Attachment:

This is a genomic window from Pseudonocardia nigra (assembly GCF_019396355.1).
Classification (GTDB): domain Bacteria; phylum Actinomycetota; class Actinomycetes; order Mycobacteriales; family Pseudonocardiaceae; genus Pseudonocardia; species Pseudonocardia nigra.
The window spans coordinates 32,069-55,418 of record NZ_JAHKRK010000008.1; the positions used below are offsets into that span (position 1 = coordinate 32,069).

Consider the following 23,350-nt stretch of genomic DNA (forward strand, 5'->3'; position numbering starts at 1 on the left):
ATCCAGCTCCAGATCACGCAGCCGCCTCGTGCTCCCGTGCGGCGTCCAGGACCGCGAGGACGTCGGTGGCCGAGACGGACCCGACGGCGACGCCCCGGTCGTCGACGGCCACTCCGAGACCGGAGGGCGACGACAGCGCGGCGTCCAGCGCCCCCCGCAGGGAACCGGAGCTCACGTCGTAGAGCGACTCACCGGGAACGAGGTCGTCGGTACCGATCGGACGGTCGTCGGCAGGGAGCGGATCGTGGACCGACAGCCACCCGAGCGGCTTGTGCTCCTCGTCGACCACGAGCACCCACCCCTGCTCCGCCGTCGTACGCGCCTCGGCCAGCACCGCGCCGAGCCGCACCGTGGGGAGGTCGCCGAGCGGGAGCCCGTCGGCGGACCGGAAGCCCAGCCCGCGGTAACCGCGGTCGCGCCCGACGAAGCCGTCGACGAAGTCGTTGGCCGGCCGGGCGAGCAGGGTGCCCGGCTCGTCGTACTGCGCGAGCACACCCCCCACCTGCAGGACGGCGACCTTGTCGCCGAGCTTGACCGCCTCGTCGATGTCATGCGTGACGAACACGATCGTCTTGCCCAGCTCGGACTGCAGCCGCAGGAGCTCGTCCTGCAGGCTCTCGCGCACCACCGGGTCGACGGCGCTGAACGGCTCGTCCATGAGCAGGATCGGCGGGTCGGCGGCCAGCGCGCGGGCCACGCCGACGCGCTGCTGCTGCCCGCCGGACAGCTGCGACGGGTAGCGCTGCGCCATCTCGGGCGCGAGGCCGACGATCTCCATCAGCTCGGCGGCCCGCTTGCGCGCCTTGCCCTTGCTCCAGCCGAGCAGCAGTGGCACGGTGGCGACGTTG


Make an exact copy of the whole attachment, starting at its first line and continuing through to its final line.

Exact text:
This is a genomic window from Pseudonocardia nigra (assembly GCF_019396355.1).
Classification (GTDB): domain Bacteria; phylum Actinomycetota; class Actinomycetes; order Mycobacteriales; family Pseudonocardiaceae; genus Pseudonocardia; species Pseudonocardia nigra.
The window spans coordinates 32,069-55,418 of record NZ_JAHKRK010000008.1; the positions used below are offsets into that span (position 1 = coordinate 32,069).

Consider the following 23,350-nt stretch of genomic DNA (forward strand, 5'->3'; position numbering starts at 1 on the left):
ATCCAGCTCCAGATCACGCAGCCGCCTCGTGCTCCCGTGCGGCGTCCAGGACCGCGAGGACGTCGGTGGCCGAGACGGACCCGACGGCGACGCCCCGGTCGTCGACGGCCACTCCGAGACCGGAGGGCGACGACAGCGCGGCGTCCAGCGCCCCCCGCAGGGAACCGGAGCTCACGTCGTAGAGCGACTCACCGGGAACGAGGTCGTCGGTACCGATCGGACGGTCGTCGGCAGGGAGCGGATCGTGGACCGACAGCCACCCGAGCGGCTTGTGCTCCTCGTCGACCACGAGCACCCACCCCTGCTCCGCCGTCGTACGCGCCTCGGCCAGCACCGCGCCGAGCCGCACCGTGGGGAGGTCGCCGAGCGGGAGCCCGTCGGCGGACCGGAAGCCCAGCCCGCGGTAACCGCGGTCGCGCCCGACGAAGCCGTCGACGAAGTCGTTGGCCGGCCGGGCGAGCAGGGTGCCCGGCTCGTCGTACTGCGCGAGCACACCCCCCACCTGCAGGACGGCGACCTTGTCGCCGAGCTTGACCGCCTCGTCGATGTCATGCGTGACGAACACGATCGTCTTGCCCAGCTCGGACTGCAGCCGCAGGAGCTCGTCCTGCAGGCTCTCGCGCACCACCGGGTCGACGGCGCTGAACGGCTCGTCCATGAGCAGGATCGGCGGGTCGGCGGCCAGCGCGCGGGCCACGCCGACGCGCTGCTGCTGCCCGCCGGACAGCTGCGACGGGTAGCGCTGCGCCATCTCGGGCGCGAGGCCGACGATCTCCATCAGCTCGGCGGCCCGCTTGCGCGCCTTGCCCTTGCTCCAGCCGAGCAGCAGTGGCACGGTGGCGACGTTG